By  on December 6, 2005

Flagships as grand — and as frequented — as a Guggenheim museum. Handbags that cost as much as a Hummer — and purchased on a whim.

Those were among the signs of a banner year for luxury, when most players posted double-digit sales and profit gains, thanks to a booming stock market and a strong consumer tendency to trade up to the best.

As Michele Norsa, chief executive of Valentino Fashion Group, put it last September: "Tourism has picked up, new markets are opening up and there is a lot of cash around."

And how. Ultraexpensive items, from $30,000 crocodile handbags to $58,000 diamond-studded watches, were such brisk sellers at designer boutiques and specialty stores that buyers wished they had ordered more. Janet Brown, who operates a namesake fashion boutique in Port Washington, N.Y., said of the $3,000 gowns and $7,000 fur coats from Lanvin she carries, "Their shelf life is usually a day."

Gucci Group was among luxury players to seize on this upscaling phenomenon, which propelled its sales in the third quarter by 11.6 percent. Leather goods led the increase, with nine out its 10 best-selling bags from the pricy La Pelle Guccissima line.

"When a product becomes a must-have piece, its price does not matter anymore," said Gucci Group president and ceo Robert Polet. "There has been a strong trend toward individuality and a desire for product made with superior quality, precious materials and outstanding craftsmanship."

Chanel said robust sales of luxury ready-to-wear in its boutiques, at prices approaching the opening ranges of couture, proved that a ceiling has yet to be reached for today's elite shopper. "I don't see price resistance at all at the highest prices," said Chanel SA president Françoise Montenay, citing sellouts of $41,300 coats and $30,500 knit ensembles for fall.

The good times rolled around the globe, with the U.S., Asia and the Middle East — awash in oil money — among the standout markets. Even Europe, with its long-anemic economies and atrophied image, showed some vigor, boosting the fortunes of firms like Hermès International, which saw its sales there advance 5.7 percent in the third quarter. Japan, also crucial to the luxury sector, rebounded nicely."We are very optimistic," an upbeat Bernard Arnault said while reporting a 19 percent leap in first-half profits at LVMH Moët Hennessy Louis Vuitton, the world's biggest luxury player. Neither shoddy counterfeit handbags nor natural disasters could dent Arnault's enthusiasm: Hurricane Katrina's impact was deemed fairly limited on LVMH's fortunes in the third quarter.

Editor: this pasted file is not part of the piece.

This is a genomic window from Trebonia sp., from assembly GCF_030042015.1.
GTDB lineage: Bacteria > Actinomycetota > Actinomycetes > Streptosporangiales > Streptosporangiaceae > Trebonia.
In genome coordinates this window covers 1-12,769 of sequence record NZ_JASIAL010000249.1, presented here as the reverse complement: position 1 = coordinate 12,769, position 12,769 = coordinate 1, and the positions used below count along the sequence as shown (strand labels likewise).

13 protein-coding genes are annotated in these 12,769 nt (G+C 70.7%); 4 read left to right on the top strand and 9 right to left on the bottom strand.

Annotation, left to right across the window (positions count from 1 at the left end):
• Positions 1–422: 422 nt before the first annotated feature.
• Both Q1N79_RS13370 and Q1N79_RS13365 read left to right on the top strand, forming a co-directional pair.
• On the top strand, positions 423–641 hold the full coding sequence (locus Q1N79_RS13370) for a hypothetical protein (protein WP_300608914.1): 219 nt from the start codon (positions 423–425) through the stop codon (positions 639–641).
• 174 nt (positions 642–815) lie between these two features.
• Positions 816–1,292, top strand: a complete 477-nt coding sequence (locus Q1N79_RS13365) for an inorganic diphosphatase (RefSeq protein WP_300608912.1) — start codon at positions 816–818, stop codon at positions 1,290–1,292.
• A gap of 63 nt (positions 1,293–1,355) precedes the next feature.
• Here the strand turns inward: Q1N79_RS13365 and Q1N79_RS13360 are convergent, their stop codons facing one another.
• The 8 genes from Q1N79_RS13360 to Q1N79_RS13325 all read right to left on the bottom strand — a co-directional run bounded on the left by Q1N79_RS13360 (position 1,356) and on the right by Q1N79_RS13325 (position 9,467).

Compagnie Financière Richemont was also bullish about its fiscal year, citing vigorous demand for high-end watches and jewelry worldwide. "I am confident that, in the absence of any external events outside our control, Richemont's luxury business will report good growth."

In a bold expression of its confidence, high-flying Louis Vuitton in October christened its largest store in the world on the Champs-Elysées at the climax of Paris Fashion Week. The sumptuous, art-stuffed 20,500-square-foot behemoth has shoppers gradually wind their way down a central atrium after being whisked up a 70-foot escalator.

And that wasn't the last of Vuitton's big retail statements. As an encore, Vuitton unveiled an 8,500-square-foot global flagship in Beijing in November and now, with Marc Jacobs in tow, will fete an expanded location in The Landmark in booming Hong Kong on Thursday.

While China remained in the spotlight as luxury's latest land of opportunity, some argued that fast-growing wealth and a sharp appetite for luxury make America almost as important as China as an emerging market for European makers of high-end fashions and accessories.

In a report, HSBC luxury analysts Antoine Belge and Erwan Rambourg characterized the U.S. as an underdeveloped luxury market promising consolidated annual growth of 12 percent.

"Luxury has become such a necessity for U.S. consumers, who we believe will save on other products [and] services in order to continue displaying social status through brand purchases," they wrote.

Among the factors boosting demand in America are: a fast-growing population, notably of Hispanics keen to display social status; strong GDP prospects swelling the ranks of the richest; a readiness to indulge in premium products, especially among younger generations, and an enthusiastic reaction to celebrities who now endorse a range of European brands.

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